Today is World Environment Day and 19 people responded to Andy Dinesh's call for action. Hurray!
The objective is to remove oil-coated plastic trash on Tanah Merah. This stretch of 'motherless' shore, as aptly described by November, is not cleaned as regularly as well-patronised shores like East Coast Park. This is doubly tragic as there is probably more marine life at Tanah Merah shores.
Alas, just as we gathered together, the weather turned for the worst. With lightning, rain and high winds, we had to wait out the weather for an hour.
Finally, it eased up enough for us to make an attempt on the shore. The rain has flooded the access route!
Today, it's not very low, but low enough to see the trash line on the high water mark. On the mid-water mark was a broad band of oil slick. This shore is very long, about 1km long. There is another shore beyond which is probably about 1.5km long.
This is the typical plastic trash found on the high water mark on all our shores. We don't see this kind of trash on the East Coast, because armies of cleaners remove it well before sunrise, EVERY DAY. See what a trash survey on 22 May by International Coastal Cleanup turned up on the shores.
This is the kind trash load we get EVERY high tide EVERY day on all our shores -- it is a never ending slick of rubbish. With the oil spill, the non-biodegradable trash gets coated in crude and stays on the shore for a very very long time.
And because Tanah Merah is so seldom cleared of rubbish, this accumulates over the years. At the very highest water mark, so high that land plants are growing here, a pile of plastic and styrofoam has built up.
Even at this tide height, I saw plastic bottles coated in oil.
We get started on the endless task of picking up as much trash as we can.
The most disconcerting trash is on the mid-water mark, a zone that is now coated in a layer of brown slick. Here, every piece of trash is coated in oil. The plastic oil-coated trash will probably remain there until it is removed.
We found many large plastic sheeting and strips, long thick ropes and all manner of rubbish in this zone. Jason is tackling a humungous plastic sheet coated in oil.
Here's one pile of oil-soaked plastic with my foot next to it for scale.
Among the plastic bags on the shore were many processed food packets: instant noodles, instant coffee. The brands don't seem local.
The oil also coats the seawalls. With shiny oiled rocks on the mid-water mark and below. Alas, this is where Kok Sheng saw the wonderful regenerating coral reef. We have yet to check on the reef as we need a good low tide to have a look at it.
After picking up and bagging the trash, which is tricky to do in the wind and rain. And the petroleum smell is sometimes overpowering. We have to drag all the bags to the high shore. Fortunately, NEA is supporting this effort thanks to Andy's coordination. And they will be collecting and disposing of the bags.
As the tide turned, I saw little balls of oil floating on the water, 'leaking' streaks of sheen.
I had a brief look in the water and saw one dead Ghost crab and three dead peanut worms.
Alas, the patch of Smooth ribbon seagrass (Cymodocea rotundata) that we saw a few days earlier, today seems to be affected by the oil slick.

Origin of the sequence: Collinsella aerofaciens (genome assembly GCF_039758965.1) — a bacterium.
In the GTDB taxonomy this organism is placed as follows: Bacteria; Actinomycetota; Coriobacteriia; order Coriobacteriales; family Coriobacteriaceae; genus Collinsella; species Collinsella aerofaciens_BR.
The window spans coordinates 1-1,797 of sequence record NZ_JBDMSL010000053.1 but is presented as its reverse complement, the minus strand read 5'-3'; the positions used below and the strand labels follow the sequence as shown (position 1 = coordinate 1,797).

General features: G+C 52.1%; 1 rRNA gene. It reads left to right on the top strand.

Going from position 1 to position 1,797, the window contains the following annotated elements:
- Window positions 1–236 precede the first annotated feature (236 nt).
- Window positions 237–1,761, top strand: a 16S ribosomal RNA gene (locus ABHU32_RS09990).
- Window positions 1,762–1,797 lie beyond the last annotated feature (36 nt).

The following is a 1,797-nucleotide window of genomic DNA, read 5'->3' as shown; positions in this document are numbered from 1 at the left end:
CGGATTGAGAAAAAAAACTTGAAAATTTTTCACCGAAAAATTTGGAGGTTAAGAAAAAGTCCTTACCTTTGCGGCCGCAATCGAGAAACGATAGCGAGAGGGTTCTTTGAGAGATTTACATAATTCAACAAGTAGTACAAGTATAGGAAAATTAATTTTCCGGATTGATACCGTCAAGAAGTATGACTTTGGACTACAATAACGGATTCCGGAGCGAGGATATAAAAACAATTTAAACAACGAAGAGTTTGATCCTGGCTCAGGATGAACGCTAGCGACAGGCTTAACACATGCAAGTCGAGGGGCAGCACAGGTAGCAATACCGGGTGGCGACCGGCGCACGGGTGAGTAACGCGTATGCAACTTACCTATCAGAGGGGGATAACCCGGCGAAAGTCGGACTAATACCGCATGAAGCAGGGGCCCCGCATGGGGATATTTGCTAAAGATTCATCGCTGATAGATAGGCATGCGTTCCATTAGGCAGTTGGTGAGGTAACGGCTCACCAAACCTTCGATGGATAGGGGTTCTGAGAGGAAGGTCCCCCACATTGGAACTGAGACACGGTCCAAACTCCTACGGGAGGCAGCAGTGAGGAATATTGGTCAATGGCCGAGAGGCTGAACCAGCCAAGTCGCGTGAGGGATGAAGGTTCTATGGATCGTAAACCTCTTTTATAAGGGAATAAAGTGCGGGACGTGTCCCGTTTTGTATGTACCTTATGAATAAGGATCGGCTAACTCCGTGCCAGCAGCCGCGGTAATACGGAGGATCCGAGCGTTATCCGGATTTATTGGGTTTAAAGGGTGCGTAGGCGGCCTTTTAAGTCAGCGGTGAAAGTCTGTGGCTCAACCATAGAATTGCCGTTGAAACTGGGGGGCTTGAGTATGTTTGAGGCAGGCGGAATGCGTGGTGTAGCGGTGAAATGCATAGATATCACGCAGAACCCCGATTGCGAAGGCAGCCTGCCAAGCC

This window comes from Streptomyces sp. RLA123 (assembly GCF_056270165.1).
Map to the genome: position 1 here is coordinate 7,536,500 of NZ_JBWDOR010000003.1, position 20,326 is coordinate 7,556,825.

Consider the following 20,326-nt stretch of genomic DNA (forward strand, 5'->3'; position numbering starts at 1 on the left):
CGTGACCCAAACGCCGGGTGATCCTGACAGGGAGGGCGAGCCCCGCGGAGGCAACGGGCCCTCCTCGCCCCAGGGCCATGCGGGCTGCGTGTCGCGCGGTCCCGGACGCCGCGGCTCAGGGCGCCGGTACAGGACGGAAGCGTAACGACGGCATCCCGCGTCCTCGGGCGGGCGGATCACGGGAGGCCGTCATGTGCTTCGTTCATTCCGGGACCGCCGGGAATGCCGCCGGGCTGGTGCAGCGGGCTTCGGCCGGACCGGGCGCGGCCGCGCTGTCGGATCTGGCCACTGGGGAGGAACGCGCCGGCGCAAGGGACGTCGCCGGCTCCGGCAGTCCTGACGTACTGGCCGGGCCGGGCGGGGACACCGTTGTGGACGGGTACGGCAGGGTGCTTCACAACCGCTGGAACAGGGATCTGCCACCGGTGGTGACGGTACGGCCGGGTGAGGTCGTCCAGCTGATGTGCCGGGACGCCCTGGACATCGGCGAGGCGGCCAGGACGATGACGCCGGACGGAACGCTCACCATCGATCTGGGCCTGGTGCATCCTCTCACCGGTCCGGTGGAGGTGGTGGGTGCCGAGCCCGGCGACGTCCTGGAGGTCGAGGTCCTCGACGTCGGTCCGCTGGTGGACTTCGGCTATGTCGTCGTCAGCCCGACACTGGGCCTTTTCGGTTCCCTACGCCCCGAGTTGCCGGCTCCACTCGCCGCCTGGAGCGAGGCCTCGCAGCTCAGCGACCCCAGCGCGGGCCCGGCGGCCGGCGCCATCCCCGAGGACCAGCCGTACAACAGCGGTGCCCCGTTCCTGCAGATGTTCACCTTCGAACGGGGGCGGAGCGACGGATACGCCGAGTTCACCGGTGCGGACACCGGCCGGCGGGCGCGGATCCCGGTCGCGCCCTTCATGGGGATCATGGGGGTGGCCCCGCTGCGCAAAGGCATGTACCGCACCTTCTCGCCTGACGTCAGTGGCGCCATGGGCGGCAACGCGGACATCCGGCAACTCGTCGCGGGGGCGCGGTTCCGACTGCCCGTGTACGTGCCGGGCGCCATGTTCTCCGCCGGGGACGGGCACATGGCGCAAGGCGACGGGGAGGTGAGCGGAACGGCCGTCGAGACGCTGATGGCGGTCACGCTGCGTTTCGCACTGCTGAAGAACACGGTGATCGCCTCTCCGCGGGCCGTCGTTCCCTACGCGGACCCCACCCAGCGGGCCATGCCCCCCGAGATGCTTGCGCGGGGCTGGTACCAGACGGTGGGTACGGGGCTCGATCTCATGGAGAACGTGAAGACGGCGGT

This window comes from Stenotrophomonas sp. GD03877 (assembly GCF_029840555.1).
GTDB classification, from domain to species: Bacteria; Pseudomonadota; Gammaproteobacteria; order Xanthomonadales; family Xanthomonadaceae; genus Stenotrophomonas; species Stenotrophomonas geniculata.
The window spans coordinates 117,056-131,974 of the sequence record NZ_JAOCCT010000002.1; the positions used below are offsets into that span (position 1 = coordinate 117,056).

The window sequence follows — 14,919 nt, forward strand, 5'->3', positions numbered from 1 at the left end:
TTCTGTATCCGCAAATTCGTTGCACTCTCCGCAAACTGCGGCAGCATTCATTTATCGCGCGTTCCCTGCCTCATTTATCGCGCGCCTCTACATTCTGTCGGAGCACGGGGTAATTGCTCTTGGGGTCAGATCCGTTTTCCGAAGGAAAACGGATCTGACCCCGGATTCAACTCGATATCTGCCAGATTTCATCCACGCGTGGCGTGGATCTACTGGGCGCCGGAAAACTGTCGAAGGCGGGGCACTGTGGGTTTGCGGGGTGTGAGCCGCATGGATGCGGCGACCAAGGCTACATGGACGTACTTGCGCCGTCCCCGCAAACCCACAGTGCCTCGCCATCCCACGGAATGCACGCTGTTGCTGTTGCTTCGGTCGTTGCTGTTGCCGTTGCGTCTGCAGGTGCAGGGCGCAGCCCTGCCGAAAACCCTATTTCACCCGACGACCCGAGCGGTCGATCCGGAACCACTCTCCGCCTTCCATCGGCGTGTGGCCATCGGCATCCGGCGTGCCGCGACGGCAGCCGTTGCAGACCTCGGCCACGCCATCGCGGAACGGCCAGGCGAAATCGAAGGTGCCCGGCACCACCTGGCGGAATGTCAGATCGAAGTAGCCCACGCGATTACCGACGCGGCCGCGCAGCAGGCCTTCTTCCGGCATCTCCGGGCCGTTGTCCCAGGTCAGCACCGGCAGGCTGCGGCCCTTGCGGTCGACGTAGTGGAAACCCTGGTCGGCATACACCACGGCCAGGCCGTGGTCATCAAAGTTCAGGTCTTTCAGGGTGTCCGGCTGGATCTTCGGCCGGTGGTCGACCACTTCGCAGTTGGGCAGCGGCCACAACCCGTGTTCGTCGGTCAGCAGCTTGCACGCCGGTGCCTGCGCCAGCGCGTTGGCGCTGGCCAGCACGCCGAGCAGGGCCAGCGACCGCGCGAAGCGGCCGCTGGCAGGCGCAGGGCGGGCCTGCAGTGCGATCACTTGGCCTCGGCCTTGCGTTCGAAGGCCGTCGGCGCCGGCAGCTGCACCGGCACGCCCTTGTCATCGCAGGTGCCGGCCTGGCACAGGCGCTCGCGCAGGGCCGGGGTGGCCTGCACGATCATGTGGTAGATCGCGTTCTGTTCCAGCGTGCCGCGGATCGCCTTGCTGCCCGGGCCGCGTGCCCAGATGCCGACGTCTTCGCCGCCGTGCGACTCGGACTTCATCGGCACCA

Many of the seagrass blades were no longer freshly green but were brown. Some looked like they had clumps of oil stuck to them.
On the high water mark, a lot of seagrass blades were washed up. With many green blades of Tape seagrass (Enhalus acoroides). And amazingly, many green blades of the rare Noodle seagrass (Syringodium isoetifolium). I've seen this sort of collection of seagrasses washed up on East Coast Park as well. Do we have seagrass meadows off Tanah Merah and the East Coast? Have they been affected by the spill? There is so much we have yet to learn about our shores.
The high water mark is where baby mangroves wash up. Here are several rooting Api-api seedlings, with a long pimply Bakau seedling. Alas, this is also where oil-coated plastic ends up. It is like sprinkling crude oil in the baby nursery!
But it was heartening to see many signs of sand bubbler and soldier crabs on the shores, the little sand balls and burrows indicating where they are still alive and active. And the shores were still teeming with a bazillion Zoned horn snails (Batillaria zonalis).
We soon ended mainly because we were dead tired and were running out of bags. While the rubbish is never ending, fortunately the bags to collect them in are finite. This small team of 19 collected more than 80 bags of trash in about 2 hours!
Thanks to Andy for organising the clean up and alerting NEA to the situation on these shores. While we were doing this stretch, many NEA contractors were cleaning up the separate areas nearby. NEA assured that they will clean up this shore more regularly. That is good to know!
There are many other orphaned, "out of sight, out of mind" shores like Tanah Merah. In fact, after our Tanah Merah clean up, Andy and Ng Kaiscene headed out to Seletar to do a recce for International Coastal Clean up there!
You CAN make a difference for these forgotten shores. Join International Coastal Cleanup Singapore!
More about marine litter. Here's some photos of the marvellous marine life that can be found on this shore.
Other posts about this effort: